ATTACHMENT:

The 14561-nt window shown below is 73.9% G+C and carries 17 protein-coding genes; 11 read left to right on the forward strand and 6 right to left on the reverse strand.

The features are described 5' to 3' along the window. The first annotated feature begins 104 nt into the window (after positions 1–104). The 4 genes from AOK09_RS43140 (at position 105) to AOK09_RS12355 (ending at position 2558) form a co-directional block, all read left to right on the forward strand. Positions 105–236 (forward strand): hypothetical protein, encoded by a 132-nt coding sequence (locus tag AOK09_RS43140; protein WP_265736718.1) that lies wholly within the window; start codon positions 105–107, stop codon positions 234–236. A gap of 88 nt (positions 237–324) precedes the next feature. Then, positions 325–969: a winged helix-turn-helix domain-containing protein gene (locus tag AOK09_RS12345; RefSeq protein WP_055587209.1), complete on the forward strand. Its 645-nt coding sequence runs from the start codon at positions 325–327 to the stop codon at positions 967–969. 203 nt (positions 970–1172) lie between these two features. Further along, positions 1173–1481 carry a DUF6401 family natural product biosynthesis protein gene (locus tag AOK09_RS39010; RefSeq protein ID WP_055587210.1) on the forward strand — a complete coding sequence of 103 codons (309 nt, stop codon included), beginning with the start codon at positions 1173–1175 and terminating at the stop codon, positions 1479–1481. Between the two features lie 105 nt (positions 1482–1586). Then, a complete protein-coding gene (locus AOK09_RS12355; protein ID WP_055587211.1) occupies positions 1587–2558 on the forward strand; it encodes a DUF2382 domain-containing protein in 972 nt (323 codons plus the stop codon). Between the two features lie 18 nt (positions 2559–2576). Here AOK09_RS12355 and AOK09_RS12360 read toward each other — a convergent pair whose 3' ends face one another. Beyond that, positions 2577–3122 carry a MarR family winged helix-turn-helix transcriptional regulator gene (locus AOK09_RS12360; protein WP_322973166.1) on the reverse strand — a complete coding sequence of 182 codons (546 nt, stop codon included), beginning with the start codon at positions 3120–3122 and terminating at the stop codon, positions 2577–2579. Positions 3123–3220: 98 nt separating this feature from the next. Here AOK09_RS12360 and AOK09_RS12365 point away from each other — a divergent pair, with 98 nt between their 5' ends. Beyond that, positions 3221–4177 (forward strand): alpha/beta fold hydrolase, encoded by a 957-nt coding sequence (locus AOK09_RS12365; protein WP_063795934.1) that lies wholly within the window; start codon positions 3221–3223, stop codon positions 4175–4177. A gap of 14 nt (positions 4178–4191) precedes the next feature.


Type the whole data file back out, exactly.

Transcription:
The 14561-nt window shown below is 73.9% G+C and carries 17 protein-coding genes; 11 read left to right on the forward strand and 6 right to left on the reverse strand.

The features are described 5' to 3' along the window. The first annotated feature begins 104 nt into the window (after positions 1–104). The 4 genes from AOK09_RS43140 (at position 105) to AOK09_RS12355 (ending at position 2558) form a co-directional block, all read left to right on the forward strand. Positions 105–236 (forward strand): hypothetical protein, encoded by a 132-nt coding sequence (locus tag AOK09_RS43140; protein WP_265736718.1) that lies wholly within the window; start codon positions 105–107, stop codon positions 234–236. A gap of 88 nt (positions 237–324) precedes the next feature. Then, positions 325–969: a winged helix-turn-helix domain-containing protein gene (locus tag AOK09_RS12345; RefSeq protein WP_055587209.1), complete on the forward strand. Its 645-nt coding sequence runs from the start codon at positions 325–327 to the stop codon at positions 967–969. 203 nt (positions 970–1172) lie between these two features. Further along, positions 1173–1481 carry a DUF6401 family natural product biosynthesis protein gene (locus tag AOK09_RS39010; RefSeq protein ID WP_055587210.1) on the forward strand — a complete coding sequence of 103 codons (309 nt, stop codon included), beginning with the start codon at positions 1173–1175 and terminating at the stop codon, positions 1479–1481. Between the two features lie 105 nt (positions 1482–1586). Then, a complete protein-coding gene (locus AOK09_RS12355; protein ID WP_055587211.1) occupies positions 1587–2558 on the forward strand; it encodes a DUF2382 domain-containing protein in 972 nt (323 codons plus the stop codon). Between the two features lie 18 nt (positions 2559–2576). Here AOK09_RS12355 and AOK09_RS12360 read toward each other — a convergent pair whose 3' ends face one another. Beyond that, positions 2577–3122 carry a MarR family winged helix-turn-helix transcriptional regulator gene (locus AOK09_RS12360; protein WP_322973166.1) on the reverse strand — a complete coding sequence of 182 codons (546 nt, stop codon included), beginning with the start codon at positions 3120–3122 and terminating at the stop codon, positions 2577–2579. Positions 3123–3220: 98 nt separating this feature from the next. Here AOK09_RS12360 and AOK09_RS12365 point away from each other — a divergent pair, with 98 nt between their 5' ends. Beyond that, positions 3221–4177 (forward strand): alpha/beta fold hydrolase, encoded by a 957-nt coding sequence (locus AOK09_RS12365; protein WP_063795934.1) that lies wholly within the window; start codon positions 3221–3223, stop codon positions 4175–4177. A gap of 14 nt (positions 4178–4191) precedes the next feature.